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Dryad

Data for: On the identification of hypoxic regions in subject-specific cerebral vasculature by combined CFD/MRI

Cite this dataset

Kenjeres, Sasa (2022). Data for: On the identification of hypoxic regions in subject-specific cerebral vasculature by combined CFD/MRI [Dataset]. Dryad. https://doi.org/10.5061/dryad.4qrfj6qcx

Abstract

A long-time exposure to lack of oxygen (hypoxia) in some regions of the cerebrovascular system is believed to be one of the causes of cerebral neurological disease. Performing {\em in vivo} studies on the human brain is complicated and can be highly risky for patients. In the present study, we show how a combination of Magnetic Resonance Imaging (MRI) and Computational Fluid Dynamics (CFD) can provide a non-invasive alternative for studying blood flow and transport of oxygen within the cerebral vasculature. We perform computer simulations of oxygen mass transfer in the subject-specific geometry of the Circle of Willis. The computational domain and boundary conditions are based on 4D flow MRI measurements. Two different oxygen mass transfer models are considered: passive (where oxygen is treated as a dilute chemical species in plasma) and active (where oxygen is bonded to hemoglobin) models. We show that neglecting hemoglobin transport results in a significant underestimation of the arterial wall-mass transfer of oxygen. We identified the hypoxic regions along the arterial walls by introducing the critical thresholds that are obtained by comparison of the estimated range of Damk\"{o}hler number ($Da\subset\langle9;57\rangle$) with the local Sherwood number. Finally, we recommend additional validations of the combined MRI/CFD approach proposed here for larger groups of subject- or patient-specific brain vasculature systems.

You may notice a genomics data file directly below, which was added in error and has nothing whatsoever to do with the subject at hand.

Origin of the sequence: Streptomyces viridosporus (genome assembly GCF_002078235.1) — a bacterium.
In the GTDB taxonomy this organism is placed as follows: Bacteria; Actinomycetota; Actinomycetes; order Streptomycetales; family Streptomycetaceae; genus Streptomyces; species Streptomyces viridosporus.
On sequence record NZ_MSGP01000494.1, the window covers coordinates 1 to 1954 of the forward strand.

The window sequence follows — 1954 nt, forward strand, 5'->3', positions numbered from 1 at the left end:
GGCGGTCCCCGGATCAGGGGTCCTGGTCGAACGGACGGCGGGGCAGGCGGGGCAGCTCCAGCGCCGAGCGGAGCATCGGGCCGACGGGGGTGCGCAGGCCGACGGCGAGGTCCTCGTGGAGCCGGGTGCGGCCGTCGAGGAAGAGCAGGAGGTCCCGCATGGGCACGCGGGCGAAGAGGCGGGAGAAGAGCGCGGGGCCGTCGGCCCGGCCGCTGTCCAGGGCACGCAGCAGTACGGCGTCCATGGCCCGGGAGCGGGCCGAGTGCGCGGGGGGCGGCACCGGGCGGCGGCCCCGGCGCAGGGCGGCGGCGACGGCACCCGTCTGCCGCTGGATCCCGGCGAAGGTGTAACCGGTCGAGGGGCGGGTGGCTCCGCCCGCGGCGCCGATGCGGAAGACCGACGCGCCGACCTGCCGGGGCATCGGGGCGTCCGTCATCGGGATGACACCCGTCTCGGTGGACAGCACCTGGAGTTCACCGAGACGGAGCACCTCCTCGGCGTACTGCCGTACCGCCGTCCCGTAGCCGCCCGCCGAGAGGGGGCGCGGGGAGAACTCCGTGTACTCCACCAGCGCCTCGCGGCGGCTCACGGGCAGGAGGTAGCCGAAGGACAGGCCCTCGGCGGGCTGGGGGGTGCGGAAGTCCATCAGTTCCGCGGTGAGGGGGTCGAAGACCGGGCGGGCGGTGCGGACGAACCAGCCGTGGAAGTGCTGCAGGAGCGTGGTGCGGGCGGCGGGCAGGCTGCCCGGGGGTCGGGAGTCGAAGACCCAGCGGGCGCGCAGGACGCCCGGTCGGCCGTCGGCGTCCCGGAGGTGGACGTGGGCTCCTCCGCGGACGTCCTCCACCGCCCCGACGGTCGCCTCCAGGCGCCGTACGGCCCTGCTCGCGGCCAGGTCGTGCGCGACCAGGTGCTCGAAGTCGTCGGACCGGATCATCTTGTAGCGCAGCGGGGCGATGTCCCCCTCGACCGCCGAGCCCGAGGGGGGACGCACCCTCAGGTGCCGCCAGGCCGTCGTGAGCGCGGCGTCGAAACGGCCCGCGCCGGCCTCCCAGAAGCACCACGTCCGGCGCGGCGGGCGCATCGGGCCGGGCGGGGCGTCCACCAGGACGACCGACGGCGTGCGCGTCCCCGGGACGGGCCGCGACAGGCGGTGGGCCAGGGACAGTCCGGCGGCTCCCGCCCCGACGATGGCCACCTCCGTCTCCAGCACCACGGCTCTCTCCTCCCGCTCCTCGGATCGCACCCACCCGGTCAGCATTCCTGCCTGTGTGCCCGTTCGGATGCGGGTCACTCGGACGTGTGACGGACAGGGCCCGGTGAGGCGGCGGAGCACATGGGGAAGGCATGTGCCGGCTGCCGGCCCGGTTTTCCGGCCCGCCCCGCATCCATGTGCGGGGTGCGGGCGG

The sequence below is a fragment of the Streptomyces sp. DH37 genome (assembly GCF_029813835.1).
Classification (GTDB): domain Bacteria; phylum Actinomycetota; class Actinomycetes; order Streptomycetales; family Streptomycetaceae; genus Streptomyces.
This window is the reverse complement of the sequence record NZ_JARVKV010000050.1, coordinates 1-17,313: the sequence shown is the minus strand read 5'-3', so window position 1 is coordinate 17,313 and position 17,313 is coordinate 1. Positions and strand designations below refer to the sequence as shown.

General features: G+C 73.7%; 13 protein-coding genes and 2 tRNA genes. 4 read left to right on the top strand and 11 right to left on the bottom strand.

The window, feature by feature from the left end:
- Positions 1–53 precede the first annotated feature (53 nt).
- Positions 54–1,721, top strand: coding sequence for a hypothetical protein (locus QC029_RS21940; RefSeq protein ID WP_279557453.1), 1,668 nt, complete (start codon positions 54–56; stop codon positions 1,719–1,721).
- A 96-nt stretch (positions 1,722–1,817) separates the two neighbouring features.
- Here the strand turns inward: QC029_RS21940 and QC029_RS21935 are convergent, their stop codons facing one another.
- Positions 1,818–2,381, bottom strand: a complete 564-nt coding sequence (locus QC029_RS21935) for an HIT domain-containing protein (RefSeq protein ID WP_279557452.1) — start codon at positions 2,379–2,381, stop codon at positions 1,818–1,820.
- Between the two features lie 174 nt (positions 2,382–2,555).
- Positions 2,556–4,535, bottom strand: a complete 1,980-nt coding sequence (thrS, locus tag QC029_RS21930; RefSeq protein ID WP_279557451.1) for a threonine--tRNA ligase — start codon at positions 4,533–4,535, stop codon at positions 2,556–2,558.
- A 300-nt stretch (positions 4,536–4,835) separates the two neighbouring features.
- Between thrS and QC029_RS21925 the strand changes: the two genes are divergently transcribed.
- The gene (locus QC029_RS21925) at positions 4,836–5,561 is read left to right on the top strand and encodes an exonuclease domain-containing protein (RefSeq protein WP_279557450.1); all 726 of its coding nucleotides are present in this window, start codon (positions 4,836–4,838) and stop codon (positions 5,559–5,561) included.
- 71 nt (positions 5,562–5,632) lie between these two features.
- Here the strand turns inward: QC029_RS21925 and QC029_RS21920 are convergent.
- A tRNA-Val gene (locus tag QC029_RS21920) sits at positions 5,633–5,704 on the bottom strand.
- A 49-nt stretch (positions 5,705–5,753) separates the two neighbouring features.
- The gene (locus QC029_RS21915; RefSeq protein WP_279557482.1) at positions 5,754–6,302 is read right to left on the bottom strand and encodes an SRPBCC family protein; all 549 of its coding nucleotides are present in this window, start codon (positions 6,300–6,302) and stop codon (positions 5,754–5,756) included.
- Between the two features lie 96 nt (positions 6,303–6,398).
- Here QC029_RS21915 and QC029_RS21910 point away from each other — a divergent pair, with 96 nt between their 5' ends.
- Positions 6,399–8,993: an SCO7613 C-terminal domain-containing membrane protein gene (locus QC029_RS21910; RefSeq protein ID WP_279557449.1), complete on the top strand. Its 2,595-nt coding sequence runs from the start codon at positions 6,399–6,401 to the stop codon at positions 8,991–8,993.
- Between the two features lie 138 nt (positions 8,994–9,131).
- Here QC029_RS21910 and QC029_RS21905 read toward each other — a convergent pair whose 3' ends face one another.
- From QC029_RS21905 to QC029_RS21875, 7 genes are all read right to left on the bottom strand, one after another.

Methods

The results obtained are performed by the computational fluid dynamics (CFD) of the blood flow in the subject-specific of the brain vascular system. 

The data are saved in the Tecplot visualization software format (.plt).

Usage notes

The data are saved in the Tecplot visualization software format (.plt) (www.tecplot.com).

The data can be opened directly from Tecplot or by using open-source visualization software ParaView.

Funding

Delft University of Technology